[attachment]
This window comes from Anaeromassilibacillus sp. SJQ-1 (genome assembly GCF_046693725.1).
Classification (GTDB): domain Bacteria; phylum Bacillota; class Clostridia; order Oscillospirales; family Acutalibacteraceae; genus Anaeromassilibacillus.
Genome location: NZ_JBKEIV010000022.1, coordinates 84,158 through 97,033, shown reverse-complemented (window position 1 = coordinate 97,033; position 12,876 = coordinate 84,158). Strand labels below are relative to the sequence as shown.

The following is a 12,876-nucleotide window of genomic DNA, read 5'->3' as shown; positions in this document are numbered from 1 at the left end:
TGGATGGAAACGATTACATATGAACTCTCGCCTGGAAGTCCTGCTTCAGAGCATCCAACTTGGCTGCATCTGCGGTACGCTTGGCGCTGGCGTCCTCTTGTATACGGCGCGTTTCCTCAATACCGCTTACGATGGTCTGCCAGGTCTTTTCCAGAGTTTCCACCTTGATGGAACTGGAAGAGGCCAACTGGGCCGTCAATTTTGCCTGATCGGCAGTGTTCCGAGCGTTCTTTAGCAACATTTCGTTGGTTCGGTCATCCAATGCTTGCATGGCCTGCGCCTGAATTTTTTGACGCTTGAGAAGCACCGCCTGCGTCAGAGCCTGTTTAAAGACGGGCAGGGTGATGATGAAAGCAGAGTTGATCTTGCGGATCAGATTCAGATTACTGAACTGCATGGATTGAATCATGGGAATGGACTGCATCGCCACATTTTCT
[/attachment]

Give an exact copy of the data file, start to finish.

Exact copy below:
This window comes from Anaeromassilibacillus sp. SJQ-1 (genome assembly GCF_046693725.1).
Classification (GTDB): domain Bacteria; phylum Bacillota; class Clostridia; order Oscillospirales; family Acutalibacteraceae; genus Anaeromassilibacillus.
Genome location: NZ_JBKEIV010000022.1, coordinates 84,158 through 97,033, shown reverse-complemented (window position 1 = coordinate 97,033; position 12,876 = coordinate 84,158). Strand labels below are relative to the sequence as shown.

The following is a 12,876-nucleotide window of genomic DNA, read 5'->3' as shown; positions in this document are numbered from 1 at the left end:
TGGATGGAAACGATTACATATGAACTCTCGCCTGGAAGTCCTGCTTCAGAGCATCCAACTTGGCTGCATCTGCGGTACGCTTGGCGCTGGCGTCCTCTTGTATACGGCGCGTTTCCTCAATACCGCTTACGATGGTCTGCCAGGTCTTTTCCAGAGTTTCCACCTTGATGGAACTGGAAGAGGCCAACTGGGCCGTCAATTTTGCCTGATCGGCAGTGTTCCGAGCGTTCTTTAGCAACATTTCGTTGGTTCGGTCATCCAATGCTTGCATGGCCTGCGCCTGAATTTTTTGACGCTTGAGAAGCACCGCCTGCGTCAGAGCCTGTTTAAAGACGGGCAGGGTGATGATGAAAGCAGAGTTGATCTTGCGGATCAGATTCAGATTACTGAACTGCATGGATTGAATCATGGGAATGGACTGCATCGCCACATTTTCT